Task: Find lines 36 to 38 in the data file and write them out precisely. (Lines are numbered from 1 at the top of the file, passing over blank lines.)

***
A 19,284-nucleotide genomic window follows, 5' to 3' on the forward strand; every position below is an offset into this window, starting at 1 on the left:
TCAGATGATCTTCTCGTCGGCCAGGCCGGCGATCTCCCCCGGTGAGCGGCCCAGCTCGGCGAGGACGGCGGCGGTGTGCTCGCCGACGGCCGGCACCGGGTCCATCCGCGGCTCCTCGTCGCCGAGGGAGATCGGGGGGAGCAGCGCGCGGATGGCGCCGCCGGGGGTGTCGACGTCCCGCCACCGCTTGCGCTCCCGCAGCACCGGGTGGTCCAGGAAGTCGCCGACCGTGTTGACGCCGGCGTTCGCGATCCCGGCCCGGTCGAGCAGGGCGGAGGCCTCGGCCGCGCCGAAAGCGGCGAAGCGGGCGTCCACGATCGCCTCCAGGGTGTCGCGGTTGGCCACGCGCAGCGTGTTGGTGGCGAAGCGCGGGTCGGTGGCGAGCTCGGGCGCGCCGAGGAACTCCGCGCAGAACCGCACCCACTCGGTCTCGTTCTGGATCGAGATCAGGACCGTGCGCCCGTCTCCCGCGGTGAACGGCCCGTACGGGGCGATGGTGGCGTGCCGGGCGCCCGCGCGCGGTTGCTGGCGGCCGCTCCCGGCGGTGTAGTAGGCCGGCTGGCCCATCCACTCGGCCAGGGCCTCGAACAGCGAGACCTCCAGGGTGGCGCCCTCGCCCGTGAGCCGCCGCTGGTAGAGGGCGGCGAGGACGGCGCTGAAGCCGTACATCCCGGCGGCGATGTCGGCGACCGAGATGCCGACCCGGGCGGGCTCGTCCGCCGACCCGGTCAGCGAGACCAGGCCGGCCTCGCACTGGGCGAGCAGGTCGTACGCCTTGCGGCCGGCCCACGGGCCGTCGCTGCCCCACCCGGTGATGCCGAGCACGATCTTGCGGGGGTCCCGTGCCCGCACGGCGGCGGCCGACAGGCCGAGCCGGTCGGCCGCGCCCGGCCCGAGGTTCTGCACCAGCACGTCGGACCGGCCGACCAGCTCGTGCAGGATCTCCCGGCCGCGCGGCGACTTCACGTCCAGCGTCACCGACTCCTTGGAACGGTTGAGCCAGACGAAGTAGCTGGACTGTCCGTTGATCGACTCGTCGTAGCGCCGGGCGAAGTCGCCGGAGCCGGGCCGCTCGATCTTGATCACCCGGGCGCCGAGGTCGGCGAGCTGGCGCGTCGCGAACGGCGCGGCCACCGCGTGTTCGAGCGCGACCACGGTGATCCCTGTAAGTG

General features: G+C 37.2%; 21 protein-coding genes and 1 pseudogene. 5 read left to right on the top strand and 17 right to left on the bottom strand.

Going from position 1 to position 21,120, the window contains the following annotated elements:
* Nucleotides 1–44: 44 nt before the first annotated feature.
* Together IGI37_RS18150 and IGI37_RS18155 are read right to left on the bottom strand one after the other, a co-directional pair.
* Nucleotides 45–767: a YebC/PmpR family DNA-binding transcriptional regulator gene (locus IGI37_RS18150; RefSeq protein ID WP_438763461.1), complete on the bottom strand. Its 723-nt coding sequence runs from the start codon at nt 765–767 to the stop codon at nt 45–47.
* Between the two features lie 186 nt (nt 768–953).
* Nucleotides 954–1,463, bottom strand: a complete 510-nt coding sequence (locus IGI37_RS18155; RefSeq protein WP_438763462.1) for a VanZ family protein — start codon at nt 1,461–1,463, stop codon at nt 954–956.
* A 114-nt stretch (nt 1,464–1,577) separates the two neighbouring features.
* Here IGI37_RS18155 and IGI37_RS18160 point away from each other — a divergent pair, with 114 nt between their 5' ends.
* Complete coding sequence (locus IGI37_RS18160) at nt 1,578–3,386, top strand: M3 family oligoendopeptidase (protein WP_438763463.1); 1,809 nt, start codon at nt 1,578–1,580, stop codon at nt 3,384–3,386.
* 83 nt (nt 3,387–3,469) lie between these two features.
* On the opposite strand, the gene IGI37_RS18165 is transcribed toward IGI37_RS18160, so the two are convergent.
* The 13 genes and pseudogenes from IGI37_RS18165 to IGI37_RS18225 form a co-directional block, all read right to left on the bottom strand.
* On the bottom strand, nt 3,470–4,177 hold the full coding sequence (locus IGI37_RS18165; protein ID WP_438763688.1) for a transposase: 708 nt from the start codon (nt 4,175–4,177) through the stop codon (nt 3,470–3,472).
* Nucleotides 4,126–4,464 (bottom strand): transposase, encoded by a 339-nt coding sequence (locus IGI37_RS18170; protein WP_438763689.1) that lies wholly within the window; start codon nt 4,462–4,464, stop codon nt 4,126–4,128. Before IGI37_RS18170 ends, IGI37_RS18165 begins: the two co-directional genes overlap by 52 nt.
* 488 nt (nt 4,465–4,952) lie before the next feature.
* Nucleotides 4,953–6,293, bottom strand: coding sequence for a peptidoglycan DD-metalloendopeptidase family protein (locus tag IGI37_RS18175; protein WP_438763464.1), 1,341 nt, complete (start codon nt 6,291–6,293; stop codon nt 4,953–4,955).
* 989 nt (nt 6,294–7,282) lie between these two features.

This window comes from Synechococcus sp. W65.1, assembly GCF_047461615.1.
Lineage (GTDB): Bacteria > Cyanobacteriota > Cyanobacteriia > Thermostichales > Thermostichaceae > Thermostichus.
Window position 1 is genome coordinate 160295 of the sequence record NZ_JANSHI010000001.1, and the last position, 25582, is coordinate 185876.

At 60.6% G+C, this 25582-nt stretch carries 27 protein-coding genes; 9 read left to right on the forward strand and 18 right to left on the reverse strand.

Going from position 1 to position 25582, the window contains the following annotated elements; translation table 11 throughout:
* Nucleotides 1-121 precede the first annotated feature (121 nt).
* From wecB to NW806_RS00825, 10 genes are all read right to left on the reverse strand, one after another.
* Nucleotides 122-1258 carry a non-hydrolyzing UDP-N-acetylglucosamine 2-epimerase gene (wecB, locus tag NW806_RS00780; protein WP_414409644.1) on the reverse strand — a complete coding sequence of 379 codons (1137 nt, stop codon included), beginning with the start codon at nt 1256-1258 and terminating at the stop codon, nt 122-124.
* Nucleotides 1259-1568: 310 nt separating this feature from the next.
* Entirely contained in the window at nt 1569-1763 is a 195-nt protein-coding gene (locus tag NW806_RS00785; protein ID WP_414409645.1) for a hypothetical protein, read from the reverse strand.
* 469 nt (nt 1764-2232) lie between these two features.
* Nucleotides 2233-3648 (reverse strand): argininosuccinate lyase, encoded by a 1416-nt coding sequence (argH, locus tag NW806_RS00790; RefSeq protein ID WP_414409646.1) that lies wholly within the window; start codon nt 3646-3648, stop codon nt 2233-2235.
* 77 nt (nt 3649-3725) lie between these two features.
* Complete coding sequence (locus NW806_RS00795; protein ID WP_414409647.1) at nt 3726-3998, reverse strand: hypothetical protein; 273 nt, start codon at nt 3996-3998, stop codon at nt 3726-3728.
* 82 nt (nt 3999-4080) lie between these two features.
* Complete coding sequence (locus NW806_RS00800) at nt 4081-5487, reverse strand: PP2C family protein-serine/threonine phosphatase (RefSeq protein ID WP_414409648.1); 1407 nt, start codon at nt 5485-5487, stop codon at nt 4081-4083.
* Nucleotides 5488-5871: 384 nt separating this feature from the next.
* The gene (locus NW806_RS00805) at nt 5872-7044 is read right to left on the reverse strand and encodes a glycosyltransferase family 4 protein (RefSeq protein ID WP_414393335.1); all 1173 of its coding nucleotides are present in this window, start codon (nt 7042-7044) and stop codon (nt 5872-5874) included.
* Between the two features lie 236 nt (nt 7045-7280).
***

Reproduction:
* Complete coding sequence (locus NW806_RS00800) at nt 4081-5487, reverse strand: PP2C family protein-serine/threonine phosphatase (RefSeq protein ID WP_414409648.1); 1407 nt, start codon at nt 5485-5487, stop codon at nt 4081-4083.
* Nucleotides 5488-5871: 384 nt separating this feature from the next.
* The gene (locus NW806_RS00805) at nt 5872-7044 is read right to left on the reverse strand and encodes a glycosyltransferase family 4 protein (RefSeq protein ID WP_414393335.1); all 1173 of its coding nucleotides are present in this window, start codon (nt 7042-7044) and stop codon (nt 5872-5874) included.